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Uniting through dance: Project Fresh and diversity

| Thursday, February 21, 2019

When I came to Notre Dame, one of my passions I knew I couldn’t live without was dance. My freshman year, I decided to join Project Fresh and I found more than just a dance group — I found a family.

Project Fresh (PFresh) is a hip-hop dance group founded in 2006 by Eddie Song. Our members make up the group’s comprehensive range of races, ethnicities, sexual orientations and religious beliefs. I think our team became so diverse because of our motto: dance to express, not to impress. To me, this philosophy means that we don’t care to be the “best,” (even though I think we are) but we care more about our shared experience. This week, I asked some of our members what PFresh and dancing means to them.

Alexandra Lopez, our co-vice president from Puerto Rico, said, “Back home, the members of my dance team are my second family. I would spend almost as much time with them as I would with my parents and brother. At ND, PFresh is definitely one of the things I am most thankful for, as my college experience would not be the same without it. Its members are now some of the most important people in my life.” For Ale, being part of a dance group is about the people around her. Though we all come from a variety of backgrounds, we feel a very strong sense of community through PFresh.

Miho Koshi, a sophomore from Japan, said she joined PFresh because she “wanted to meet people who love dancing but come from different backgrounds.” She also wanted to try something different than her dominant dance style of J-Pop. Because PFresh holds no auditions and welcomes everyone, our members have come from experience in ballet, contemporary or K-Pop to no experience at all. We allow anyone to create choreographies for the team, which has made our style of dance so refreshing. Each choreography has some distinctive stylistic elements in it.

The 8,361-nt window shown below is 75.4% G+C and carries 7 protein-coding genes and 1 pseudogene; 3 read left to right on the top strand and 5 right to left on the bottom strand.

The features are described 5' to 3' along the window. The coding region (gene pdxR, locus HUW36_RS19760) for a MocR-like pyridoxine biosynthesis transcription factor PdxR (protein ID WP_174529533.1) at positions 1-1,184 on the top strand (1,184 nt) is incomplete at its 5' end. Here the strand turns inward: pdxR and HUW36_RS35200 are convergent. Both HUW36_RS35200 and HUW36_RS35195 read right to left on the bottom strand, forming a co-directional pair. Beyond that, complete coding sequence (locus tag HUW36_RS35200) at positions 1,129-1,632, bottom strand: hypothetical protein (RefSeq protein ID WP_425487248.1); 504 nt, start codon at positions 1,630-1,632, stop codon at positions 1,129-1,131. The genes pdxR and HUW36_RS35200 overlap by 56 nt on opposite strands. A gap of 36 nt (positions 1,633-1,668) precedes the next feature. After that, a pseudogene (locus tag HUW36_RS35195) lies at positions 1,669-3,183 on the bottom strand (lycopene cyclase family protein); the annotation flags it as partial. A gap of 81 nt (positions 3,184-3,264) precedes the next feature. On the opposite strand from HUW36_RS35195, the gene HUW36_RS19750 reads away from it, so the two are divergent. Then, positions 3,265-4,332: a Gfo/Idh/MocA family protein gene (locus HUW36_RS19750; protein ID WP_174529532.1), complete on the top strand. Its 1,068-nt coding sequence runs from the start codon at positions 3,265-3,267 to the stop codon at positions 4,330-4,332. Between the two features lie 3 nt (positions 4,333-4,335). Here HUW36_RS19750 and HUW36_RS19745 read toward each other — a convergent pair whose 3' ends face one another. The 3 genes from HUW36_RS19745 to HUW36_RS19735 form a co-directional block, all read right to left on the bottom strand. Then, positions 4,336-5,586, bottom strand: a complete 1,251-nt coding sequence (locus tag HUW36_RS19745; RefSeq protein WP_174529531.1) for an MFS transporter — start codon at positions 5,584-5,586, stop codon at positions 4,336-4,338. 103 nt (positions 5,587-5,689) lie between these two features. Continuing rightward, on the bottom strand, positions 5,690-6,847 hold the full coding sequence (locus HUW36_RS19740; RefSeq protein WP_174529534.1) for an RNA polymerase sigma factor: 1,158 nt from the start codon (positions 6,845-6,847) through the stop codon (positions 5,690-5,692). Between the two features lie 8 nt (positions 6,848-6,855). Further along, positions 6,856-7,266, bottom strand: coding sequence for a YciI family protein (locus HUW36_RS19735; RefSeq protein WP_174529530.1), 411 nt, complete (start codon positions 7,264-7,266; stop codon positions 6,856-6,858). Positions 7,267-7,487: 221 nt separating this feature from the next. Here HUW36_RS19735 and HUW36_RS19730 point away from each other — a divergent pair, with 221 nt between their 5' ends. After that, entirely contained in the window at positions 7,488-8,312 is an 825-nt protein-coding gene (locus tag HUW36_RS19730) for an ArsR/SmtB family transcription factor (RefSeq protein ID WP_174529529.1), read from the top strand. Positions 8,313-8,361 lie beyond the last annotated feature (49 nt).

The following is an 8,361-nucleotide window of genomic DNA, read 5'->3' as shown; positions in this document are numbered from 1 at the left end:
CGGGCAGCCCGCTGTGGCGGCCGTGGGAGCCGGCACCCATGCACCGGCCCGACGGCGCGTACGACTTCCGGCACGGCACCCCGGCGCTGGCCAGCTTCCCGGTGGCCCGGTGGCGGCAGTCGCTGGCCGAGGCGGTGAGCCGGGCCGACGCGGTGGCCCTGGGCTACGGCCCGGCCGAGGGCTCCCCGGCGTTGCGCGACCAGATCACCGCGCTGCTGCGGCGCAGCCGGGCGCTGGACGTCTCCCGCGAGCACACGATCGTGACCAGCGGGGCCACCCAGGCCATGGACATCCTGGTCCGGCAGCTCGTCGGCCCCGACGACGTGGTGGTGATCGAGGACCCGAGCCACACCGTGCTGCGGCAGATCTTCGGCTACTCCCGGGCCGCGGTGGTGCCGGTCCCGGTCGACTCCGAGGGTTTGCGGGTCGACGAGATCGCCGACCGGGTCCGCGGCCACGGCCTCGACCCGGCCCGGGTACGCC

Last year’s president Monica Bell, who is black, Hawaiian and Japanese, says that she joined PFresh because it seemed to be “the most accepting and fun dance group on campus.” I think each of our members shares this feeling. Our culture of acceptance contributes to fostering a strong sense of community and inclusion on campus, one of Diversity Council’s main goals. I actually joined Diversity Council because I was nominated to be PFresh’s Diversity Council Representative last year.

Diversity Council is comprised of multicultural and minority clubs, yet PFresh is one of the few clubs on the council that do not explicitly carry this trait. I think that says a lot about our group’s composition. We represent the natural blending of various minority and non-minority students.

George Timmins, the vice president of Prism and the PFresh show commissioner, is in two other dance groups besides PFresh, but what he loves about PFresh is being able to do what he loves with “non-judgmental, fantastic dancers.” When he dances, “the world melts away and all problems are silenced and the horror and injustice of the world can’t hurt.” Though some of us may experience discrimination or micro-aggressions on campus, we feel safe in our little dance room surrounded by our PFresh family. We spend one to two hours just thinking about the music and the movements (and the occasional jokes in between). All our stress and the world outside just fades away. We get the chance to express ourselves through dance and share those expressions with each other. It’s a really fulfilling feeling to see your unique choreography performed by people so different from yourself.

Though we come from a wide range of backgrounds and experiences, we dance under the combined identity of PFresh. The essence of PFresh would not be the same without our diversity of students, and I am so grateful to perform alongside such talented individuals.

Tati Pernetti is a sophomore from Miami, Florida majoring in Management Consulting and Political Science. She currently serves as the Public Relations Director for Diversity Council. She can be reached at [email protected]

The views expressed in this column are those of the author and not necessarily those of The Observer.

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